Hanukkah: The Eight-Day Party in Praise of God
O Hanukkah, O Hanukkah
A festival of joy
A holiday, a jolly day
For every girl and boy
Spin the whirling dreydls
All week long
Eat the sizzling latkes
Sing a happy song
Hanukkah! Even the most sophisticated, secular Jewish person cannot help feeling merry when Hanukkah rolls around. Who wouldn’t? It’s a celebration that combines the unique blend of history and faith that has sustained the Jewish people throughout the centuries. Plus, it’s simply a ripping good story of an underdog standing up to a bully and teaching him a lesson.
Taking a Stand for the Lord
The bully in question was Antiochus IV—a descendent of Seleucus, Alexander the Great’s general, who ruled over the region that included Israel. Antiochus IV was a vicious and brutal despot and forbade the Jewish people from practicing their faith. He also desecrated the Temple by carrying out pagan sacrifices there.
The underdog was, of course, the Jewish people—led by the priestly family of Mattathias. His son, Judah, earned the nickname Maccabee—the Hammer—for he pounded the armies of Antiochus IV until they were soundly beaten. The recapture of Jerusalem and the rededication of the Temple in 164 BC was the triumphant moment that gave birth to Hanukkah—the Feast of Dedication.
As legend tells us, a single cruse of holy oil burned in the Temple for eight days until more could be procured. On each of the eight nights of Hanukkah, a candle is added until all eight candles of the hanukkiah (candleholder), plus the shamash (servant candle), burn brightly in the windows of Jewish homes throughout the world.
Hanukkah is celebrated beginning on the 25th of the Jewish month of Kislev. While Christians traditionally give gifts on Christmas, many Jewish people give gifts on all eight nights of Hanukkah!
Like most Jewish holidays, Hanukkah has its own special activities and foods. One of the most popular activities is spinning the dreydl, a tradition that originated in Germany. The dreydl is like a top with four sides. Each side has a Hebrew letter that together form an acronym for the Hanukkah proclamation, “A Great Miracle Happened Here” (or “There,” if you are outside of Israel).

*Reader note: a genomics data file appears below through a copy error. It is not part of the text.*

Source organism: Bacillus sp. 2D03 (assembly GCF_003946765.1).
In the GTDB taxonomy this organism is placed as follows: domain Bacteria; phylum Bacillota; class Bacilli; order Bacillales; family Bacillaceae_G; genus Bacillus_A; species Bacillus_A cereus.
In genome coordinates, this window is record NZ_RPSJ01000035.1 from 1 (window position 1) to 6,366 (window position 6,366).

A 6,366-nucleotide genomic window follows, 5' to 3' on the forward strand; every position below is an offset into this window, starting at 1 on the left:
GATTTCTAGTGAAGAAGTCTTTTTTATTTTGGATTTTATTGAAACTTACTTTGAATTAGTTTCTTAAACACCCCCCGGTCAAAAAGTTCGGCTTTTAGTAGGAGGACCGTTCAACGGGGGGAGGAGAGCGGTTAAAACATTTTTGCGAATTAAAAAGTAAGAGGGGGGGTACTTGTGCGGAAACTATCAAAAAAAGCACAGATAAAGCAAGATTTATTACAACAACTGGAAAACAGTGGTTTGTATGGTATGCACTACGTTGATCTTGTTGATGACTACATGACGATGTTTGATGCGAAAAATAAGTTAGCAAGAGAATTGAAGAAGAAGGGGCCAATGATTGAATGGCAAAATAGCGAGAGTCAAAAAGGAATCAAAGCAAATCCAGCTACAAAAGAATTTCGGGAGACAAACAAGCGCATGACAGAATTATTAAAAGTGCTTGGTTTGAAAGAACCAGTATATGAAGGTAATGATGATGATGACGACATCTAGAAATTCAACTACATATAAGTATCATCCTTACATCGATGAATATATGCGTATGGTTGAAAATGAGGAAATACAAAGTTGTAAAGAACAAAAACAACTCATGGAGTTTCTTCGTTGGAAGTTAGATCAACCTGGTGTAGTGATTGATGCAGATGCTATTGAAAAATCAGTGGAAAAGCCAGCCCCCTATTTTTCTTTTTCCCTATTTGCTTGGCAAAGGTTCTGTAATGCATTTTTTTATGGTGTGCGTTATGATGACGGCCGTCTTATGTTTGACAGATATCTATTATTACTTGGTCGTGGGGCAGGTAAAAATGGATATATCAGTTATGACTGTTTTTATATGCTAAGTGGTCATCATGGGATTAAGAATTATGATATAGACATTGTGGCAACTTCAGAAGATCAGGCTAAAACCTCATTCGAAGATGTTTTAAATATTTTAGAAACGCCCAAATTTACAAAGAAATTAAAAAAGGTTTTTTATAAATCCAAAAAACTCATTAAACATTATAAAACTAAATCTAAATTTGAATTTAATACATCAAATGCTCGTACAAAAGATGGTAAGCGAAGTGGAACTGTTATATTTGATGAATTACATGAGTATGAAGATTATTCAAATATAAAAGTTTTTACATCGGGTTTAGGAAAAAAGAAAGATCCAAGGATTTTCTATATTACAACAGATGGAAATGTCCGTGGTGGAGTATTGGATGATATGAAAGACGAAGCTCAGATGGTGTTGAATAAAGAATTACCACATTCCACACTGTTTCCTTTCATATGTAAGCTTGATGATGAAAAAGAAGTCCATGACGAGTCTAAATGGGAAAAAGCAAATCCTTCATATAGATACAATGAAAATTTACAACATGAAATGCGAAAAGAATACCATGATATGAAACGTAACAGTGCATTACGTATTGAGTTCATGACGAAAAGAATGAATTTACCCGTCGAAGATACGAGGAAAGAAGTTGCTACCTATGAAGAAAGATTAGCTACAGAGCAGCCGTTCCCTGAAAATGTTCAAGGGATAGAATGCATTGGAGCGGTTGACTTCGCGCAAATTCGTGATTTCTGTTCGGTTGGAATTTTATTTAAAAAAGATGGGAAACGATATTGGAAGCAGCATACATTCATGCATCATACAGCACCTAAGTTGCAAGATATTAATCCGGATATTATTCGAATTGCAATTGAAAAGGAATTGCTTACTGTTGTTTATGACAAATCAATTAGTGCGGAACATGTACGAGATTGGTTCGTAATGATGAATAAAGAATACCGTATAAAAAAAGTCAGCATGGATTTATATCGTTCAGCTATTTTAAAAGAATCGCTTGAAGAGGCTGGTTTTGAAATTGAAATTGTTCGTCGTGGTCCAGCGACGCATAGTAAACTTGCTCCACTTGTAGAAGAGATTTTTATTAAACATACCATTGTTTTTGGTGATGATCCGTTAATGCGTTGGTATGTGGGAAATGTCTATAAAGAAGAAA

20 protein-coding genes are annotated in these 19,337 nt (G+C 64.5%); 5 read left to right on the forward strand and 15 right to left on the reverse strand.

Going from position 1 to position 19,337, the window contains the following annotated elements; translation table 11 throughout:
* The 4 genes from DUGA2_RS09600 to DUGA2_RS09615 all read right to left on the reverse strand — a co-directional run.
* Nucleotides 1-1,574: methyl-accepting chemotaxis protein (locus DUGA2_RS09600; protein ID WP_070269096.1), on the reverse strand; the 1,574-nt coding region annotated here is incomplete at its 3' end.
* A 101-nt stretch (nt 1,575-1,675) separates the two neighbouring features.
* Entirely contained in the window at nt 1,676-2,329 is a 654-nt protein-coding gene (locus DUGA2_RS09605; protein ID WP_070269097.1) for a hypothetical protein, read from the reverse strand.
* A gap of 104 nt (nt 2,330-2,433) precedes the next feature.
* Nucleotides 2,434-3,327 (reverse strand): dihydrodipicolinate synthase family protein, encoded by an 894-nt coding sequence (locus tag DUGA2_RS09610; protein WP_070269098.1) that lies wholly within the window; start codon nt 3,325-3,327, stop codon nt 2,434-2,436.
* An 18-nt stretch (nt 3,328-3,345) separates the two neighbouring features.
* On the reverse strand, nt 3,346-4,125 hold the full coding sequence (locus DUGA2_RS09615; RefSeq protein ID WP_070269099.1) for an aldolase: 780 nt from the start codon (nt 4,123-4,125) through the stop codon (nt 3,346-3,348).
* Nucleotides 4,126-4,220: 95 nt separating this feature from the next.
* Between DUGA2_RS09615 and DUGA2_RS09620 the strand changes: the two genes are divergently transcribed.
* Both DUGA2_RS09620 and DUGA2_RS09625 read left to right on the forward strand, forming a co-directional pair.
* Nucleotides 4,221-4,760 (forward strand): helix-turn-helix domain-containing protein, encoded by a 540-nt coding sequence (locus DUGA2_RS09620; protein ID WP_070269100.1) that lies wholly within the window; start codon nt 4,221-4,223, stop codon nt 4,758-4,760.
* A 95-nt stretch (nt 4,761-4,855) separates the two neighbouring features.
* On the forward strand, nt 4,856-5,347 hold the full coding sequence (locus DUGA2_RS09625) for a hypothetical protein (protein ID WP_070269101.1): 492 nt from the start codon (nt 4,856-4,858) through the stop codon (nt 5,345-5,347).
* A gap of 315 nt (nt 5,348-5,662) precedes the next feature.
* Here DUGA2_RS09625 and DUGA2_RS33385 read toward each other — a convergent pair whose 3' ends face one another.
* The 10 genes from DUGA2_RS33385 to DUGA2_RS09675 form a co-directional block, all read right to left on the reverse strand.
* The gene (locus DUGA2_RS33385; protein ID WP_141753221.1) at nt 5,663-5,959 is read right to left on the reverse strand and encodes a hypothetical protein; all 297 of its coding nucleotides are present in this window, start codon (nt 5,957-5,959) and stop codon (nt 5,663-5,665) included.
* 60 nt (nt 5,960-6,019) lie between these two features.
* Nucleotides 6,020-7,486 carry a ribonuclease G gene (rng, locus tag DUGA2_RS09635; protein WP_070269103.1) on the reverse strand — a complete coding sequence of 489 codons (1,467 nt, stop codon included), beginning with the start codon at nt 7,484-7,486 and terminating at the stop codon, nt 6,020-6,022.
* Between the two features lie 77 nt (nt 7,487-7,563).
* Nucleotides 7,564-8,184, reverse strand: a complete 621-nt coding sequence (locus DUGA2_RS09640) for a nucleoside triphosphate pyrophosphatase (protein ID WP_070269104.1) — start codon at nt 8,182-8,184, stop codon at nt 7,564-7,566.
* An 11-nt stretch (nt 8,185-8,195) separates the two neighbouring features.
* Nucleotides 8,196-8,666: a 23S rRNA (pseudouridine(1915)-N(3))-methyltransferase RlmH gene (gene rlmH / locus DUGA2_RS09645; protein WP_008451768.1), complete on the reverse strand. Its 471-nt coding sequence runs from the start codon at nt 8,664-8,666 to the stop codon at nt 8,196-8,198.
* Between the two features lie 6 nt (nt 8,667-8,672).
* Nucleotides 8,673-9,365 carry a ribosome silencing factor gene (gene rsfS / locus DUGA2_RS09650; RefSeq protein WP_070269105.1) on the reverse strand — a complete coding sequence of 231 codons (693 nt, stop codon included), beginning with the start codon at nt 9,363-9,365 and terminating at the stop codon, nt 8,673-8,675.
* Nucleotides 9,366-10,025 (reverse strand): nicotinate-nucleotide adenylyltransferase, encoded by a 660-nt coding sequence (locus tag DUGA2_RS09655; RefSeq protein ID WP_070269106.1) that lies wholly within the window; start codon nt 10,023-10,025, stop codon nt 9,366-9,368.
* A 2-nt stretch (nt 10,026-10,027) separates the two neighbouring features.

You can spin the top and play for matchsticks—or else gold coins! Well, not really gold, perhaps, but chocolate coins covered in gold foil. You can’t spend them in stores, but they sure taste good! Another tasty Hanukkah treat is latkes—fried potato pancakes. Eat them with applesauce or sour cream. Either way, they’re delicious!
The candles of the menorah remind us that the Eternal Light of God pierces through every darkness. They also point us toward Jesus the Messiah who said, “I am the light of the world. He who follows Me shall not walk in darkness, but have the light of life” (John 8:12).
If we will accept Him, His light will burn brightly in us, making us beacons of His love, power, and peace in this troubled world.
Hanukkah or Christmas?
Contrary to the sadly misinformed world-at-large, Hanukkah is not the “Jewish Christmas,” although the Jewish lunar calendar sometimes causes Hanukkah to overlap with Christmas celebrations. There is, however, a beautiful connection between the festivals. For if the Maccabees had lost the battle, the Syrian Greeks would have so completely Hellenized the Jewish people that the Jewish community would have lost its identity and ceased to exist.
However, because of the stubborn refusal of the Maccabees to bow the knee and their subsequent victory over the vastly superior fighting force of Antiochus, the Jewish people survived. What was the result? In less than two hundred years, Yeshua the Messiah would be born in Bethlehem. If Antiochus had destroyed the integrity of the Jewish community as he hoped, what would have become of the Jewish family into which the Messiah would be born?
In other words, without Hanukkah, there would be no Christmas—not in the true sense of Messiah’s being born of a Jewish virgin! That is the deep and profound connection between the holidays. This connection speaks of a faithful and all-powerful God who loved us so much that He orchestrated the events of history so that, at the right moment in time, the Redeemer of the world, Yeshua, would be born in a Jewish home in Israel.
And so, with Zechariah, the father of John the Baptist, we praise the Lord:
Blessed be the Lord God of Israel, for He has visited and redeemed his people, and has raised up a horn of salvation for us in the house of his servant David….